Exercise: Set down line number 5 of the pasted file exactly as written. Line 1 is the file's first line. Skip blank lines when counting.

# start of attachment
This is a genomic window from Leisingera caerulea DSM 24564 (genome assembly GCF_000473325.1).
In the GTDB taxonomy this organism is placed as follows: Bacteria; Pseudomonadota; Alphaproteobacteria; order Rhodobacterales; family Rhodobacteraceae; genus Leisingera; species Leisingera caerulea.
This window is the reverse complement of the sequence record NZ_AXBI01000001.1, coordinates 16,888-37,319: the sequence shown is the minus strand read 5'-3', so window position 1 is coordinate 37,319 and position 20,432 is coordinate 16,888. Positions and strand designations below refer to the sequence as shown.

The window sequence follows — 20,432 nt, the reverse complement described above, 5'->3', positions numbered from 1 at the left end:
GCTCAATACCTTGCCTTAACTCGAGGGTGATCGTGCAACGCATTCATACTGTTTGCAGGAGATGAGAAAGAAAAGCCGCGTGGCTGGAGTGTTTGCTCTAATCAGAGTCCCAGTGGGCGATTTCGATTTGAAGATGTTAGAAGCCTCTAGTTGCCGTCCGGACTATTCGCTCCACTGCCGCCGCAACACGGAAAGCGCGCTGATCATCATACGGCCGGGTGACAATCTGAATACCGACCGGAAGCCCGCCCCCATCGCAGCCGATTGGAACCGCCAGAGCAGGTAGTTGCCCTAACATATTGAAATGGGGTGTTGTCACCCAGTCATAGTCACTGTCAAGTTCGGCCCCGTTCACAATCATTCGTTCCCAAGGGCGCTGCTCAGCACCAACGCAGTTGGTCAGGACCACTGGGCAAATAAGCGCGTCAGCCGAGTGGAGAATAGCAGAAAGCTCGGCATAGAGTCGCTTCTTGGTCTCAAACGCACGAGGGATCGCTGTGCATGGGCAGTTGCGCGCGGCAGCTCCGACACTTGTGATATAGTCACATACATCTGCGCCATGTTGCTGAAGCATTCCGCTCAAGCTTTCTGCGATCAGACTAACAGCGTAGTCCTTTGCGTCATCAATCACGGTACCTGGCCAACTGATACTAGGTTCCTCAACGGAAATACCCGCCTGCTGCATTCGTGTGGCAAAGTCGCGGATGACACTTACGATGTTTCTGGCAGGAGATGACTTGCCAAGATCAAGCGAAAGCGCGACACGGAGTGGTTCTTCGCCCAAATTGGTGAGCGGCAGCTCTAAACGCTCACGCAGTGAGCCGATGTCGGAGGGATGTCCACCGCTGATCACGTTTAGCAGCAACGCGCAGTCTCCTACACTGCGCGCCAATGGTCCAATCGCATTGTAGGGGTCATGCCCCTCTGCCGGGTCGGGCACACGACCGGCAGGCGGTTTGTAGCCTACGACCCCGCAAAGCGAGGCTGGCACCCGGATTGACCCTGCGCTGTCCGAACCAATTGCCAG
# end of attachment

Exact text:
GCTCAATACCTTGCCTTAACTCGAGGGTGATCGTGCAACGCATTCATACTGTTTGCAGGAGATGAGAAAGAAAAGCCGCGTGGCTGGAGTGTTTGCTCTAATCAGAGTCCCAGTGGGCGATTTCGATTTGAAGATGTTAGAAGCCTCTAGTTGCCGTCCGGACTATTCGCTCCACTGCCGCCGCAACACGGAAAGCGCGCTGATCATCATACGGCCGGGTGACAATCTGAATACCGACCGGAAGCCCGCCCCCATCGCAGCCGATTGGAACCGCCAGAGCAGGTAGTTGCCCTAACATATTGAAATGGGGTGTTGTCACCCAGTCATAGTCACTGTCAAGTTCGGCCCCGTTCACAATCATTCGTTCCCAAGGGCGCTGCTCAGCACCAACGCAGTTGGTCAGGACCACTGGGCAAATAAGCGCGTCAGCCGAGTGGAGAATAGCAGAAAGCTCGGCATAGAGTCGCTTCTTGGTCTCAAACGCACGAGGGATCGCTGTGCATGGGCAGTTGCGCGCGGCAGCTCCGACACTTGTGATATAGTCACATACATCTGCGCCATGTTGCTGAAGCATTCCGCTCAAGCTTTCTGCGATCAGACTAACAGCGTAGTCCTTTGCGTCATCAATCACGGTACCTGGCCAACTGATACTAGGTTCCTCAACGGAAATACCCGCCTGCTGCATTCGTGTGGCAAAGTCGCGGATGACACTTACGATGTTTCTGGCAGGAGATGACTTGCCAAGATCAAGCGAAAGCGCGACACGGAGTGGTTCTTCGCCCAAATTGGTGAGCGGCAGCTCTAAACGCTCACGCAGTGAGCCGATGTCGGAGGGATGTCCACCGCTGATCACGTTTAGCAGCAACGCGCAGTCTCCTACACTGCGCGCCAATGGTCCAATCGCATTGTAGGGGTCATGCCCCTCTGCCGGGTCGGGCACACGACCGGCAGGCGGTTTGTAGCCTACGACCCCGCAAAGCGAGGCTGGCACCCGGATTGACCCTGCGCTGTCCGAACCAATTGCCAG